However, there are too many 'borrowed' or significantly similar elements and not enough originality from the author, which is a great shame. I genuinely feel that if a little more time had been put into the planning for this book and a little more imagination applied to those aspects sci-fi readers will all-too-easily identify from other sources, that this could be an excellent work, and one which I would have widely recommended.

I have re-visited and edited this review, which I originally gave 2 stars. The main reason for this being that the author clearly has talent and has the potential to create something exceptional. As a result of that, and the fact that there WOULD be those readers out there who would enjoy this, I feel it is unfair to condemn it totally.
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4 of 4 people found the following review helpful By Amazon Customer on October 19, 2011
Format: Kindle Edition
This book has a lot of good points, but a few bad ones too. For the good: the writing is generally pretty decent, the world well imagined, and no serious editing issues. Oetjens (the author) also does do a good job of integrating political realism into the story. This combination would normally result in 4 stars, so why the 3 stars rating?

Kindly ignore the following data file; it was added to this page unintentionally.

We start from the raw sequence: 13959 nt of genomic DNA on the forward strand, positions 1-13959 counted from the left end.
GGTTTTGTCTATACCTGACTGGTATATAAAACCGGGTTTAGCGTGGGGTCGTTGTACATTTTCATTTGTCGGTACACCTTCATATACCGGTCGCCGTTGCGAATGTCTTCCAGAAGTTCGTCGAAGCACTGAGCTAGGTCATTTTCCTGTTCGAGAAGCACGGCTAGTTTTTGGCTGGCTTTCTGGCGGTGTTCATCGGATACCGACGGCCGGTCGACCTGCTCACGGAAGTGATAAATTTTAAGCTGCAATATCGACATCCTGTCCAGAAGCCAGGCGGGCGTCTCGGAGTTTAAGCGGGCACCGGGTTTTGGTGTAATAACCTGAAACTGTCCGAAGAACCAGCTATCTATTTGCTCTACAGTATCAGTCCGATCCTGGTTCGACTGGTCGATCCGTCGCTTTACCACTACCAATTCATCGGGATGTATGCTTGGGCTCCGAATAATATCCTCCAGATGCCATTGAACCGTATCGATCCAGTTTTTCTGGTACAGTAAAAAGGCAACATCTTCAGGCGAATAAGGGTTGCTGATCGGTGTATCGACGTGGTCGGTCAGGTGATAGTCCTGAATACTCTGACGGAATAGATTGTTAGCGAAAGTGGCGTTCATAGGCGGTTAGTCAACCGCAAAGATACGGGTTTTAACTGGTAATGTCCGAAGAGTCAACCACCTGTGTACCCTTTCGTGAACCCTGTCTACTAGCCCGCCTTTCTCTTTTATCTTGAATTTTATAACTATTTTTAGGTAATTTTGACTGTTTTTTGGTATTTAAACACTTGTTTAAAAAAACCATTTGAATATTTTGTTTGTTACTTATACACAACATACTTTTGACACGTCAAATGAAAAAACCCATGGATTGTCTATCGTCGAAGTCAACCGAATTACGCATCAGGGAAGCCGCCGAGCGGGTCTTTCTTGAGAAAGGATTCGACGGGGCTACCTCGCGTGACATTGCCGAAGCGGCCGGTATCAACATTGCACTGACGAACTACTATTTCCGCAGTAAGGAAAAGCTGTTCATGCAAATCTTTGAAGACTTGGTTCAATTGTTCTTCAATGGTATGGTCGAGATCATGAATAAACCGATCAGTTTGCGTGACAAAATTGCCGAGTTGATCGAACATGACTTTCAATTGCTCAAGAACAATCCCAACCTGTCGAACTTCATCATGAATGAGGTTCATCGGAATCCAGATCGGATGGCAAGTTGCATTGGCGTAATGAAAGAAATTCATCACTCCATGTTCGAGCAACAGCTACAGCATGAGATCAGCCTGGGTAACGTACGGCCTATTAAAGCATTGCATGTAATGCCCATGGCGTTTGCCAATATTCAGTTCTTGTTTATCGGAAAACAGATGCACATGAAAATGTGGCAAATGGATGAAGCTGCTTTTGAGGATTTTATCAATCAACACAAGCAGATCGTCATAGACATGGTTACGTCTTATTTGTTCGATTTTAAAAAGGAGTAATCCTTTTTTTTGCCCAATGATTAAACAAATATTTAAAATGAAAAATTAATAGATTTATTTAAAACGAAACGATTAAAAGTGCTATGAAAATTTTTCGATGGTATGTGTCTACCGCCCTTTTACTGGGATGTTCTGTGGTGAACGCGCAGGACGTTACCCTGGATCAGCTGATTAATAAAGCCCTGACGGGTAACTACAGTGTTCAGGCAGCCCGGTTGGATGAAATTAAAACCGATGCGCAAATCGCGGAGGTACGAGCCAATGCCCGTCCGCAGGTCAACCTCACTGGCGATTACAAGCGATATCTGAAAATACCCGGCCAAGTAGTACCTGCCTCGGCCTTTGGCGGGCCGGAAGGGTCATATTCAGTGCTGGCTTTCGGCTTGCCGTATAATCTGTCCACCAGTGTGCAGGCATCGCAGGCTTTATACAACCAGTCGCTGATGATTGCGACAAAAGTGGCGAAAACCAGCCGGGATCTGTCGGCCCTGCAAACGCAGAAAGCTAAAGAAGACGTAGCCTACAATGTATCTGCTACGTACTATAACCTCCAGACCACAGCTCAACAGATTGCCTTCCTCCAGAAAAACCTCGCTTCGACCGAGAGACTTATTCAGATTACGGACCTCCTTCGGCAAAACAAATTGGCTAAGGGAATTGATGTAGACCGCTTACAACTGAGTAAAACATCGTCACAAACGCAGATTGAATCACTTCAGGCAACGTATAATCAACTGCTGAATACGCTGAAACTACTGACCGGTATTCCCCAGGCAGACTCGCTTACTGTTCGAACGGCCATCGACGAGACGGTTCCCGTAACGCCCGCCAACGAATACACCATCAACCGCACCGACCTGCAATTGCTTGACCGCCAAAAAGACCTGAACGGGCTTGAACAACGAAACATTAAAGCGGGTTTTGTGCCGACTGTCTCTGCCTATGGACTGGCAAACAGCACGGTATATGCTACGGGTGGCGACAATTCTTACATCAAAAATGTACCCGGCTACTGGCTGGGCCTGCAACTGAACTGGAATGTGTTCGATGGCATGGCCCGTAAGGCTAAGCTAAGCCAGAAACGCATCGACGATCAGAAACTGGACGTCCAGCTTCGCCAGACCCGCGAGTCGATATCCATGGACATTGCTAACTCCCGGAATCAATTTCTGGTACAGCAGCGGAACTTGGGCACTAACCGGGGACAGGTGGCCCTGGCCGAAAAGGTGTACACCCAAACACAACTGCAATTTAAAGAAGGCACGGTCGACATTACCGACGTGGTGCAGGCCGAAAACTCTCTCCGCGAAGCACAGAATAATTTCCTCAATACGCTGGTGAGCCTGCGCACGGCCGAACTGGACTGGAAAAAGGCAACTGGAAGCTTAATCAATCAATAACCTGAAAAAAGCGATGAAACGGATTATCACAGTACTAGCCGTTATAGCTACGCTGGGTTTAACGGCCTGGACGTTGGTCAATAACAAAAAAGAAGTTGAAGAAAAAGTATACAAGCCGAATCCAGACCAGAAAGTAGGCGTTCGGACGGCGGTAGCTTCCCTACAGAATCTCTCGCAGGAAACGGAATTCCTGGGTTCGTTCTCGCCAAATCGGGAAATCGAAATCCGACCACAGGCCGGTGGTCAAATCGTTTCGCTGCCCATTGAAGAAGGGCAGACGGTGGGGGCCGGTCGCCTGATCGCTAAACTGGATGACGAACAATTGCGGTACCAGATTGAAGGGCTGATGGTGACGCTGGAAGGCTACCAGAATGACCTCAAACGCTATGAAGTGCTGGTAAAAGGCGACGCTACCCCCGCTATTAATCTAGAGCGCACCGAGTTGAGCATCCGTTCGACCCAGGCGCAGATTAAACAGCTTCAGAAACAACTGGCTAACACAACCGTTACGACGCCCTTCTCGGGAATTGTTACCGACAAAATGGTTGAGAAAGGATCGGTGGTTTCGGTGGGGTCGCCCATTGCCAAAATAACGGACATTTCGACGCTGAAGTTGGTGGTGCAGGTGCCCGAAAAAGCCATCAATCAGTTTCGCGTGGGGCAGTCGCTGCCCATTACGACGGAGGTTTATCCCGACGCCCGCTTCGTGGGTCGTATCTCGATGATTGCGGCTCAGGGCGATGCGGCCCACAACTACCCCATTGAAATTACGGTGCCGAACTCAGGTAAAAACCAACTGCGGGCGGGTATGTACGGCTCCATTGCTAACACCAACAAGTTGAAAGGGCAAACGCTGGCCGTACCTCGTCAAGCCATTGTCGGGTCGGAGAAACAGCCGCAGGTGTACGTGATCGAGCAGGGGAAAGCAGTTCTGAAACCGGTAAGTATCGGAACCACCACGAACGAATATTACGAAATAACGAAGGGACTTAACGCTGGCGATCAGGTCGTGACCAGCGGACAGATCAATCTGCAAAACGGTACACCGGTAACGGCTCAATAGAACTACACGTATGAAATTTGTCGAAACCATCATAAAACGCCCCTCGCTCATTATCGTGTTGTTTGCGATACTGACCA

Well, there are numerous issues with this book. First, and most obviously, is that Staff of Rahgorra is far too similar to Star Wars, with Jedi, Sith, Star Destroyer, speeder-bike, and even Ewok analogues. The naming is somewhat similar, and while the story does have many original touches that I liked, it isn't so original as to overcome the "Star Wars Clone" bias in readers. Still, the book could have been really good, if the writing, especially the action, was truly exceptional; sadly, it isn't, and Oetjens misses the mark for injecting a truly "epic" feel to the writing. While the writing's decent, there isn't quite enough action, and the action isn't visceral and vicious enough for my tastes. That said, Star Wars fans who aren't total purists may enjoy the novel.

Overall, I'd say this book is OK, but not truly standout. I'd be interested in reading another story by Oetjens, particularly one that focuses on his strengths in logical, large scale political interactions driven by unique characters and personalities. Recommended to Stars Wars fan-fiction readers.

Full Disclosure: Received free copy of book to review. This did not effect my review or star rating.
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2 of 2 people found the following review helpful By K Lomman on October 17, 2011
Format: Kindle Edition
Firstly I've read the authors blog and the other review with regards to the Star Wars similarities and I have to say I can see them too. Character names (Kiber, Captain Tarpel, etc.), planet names (Anoat system), vehicles (speeder bikes), and a lot of other similarites.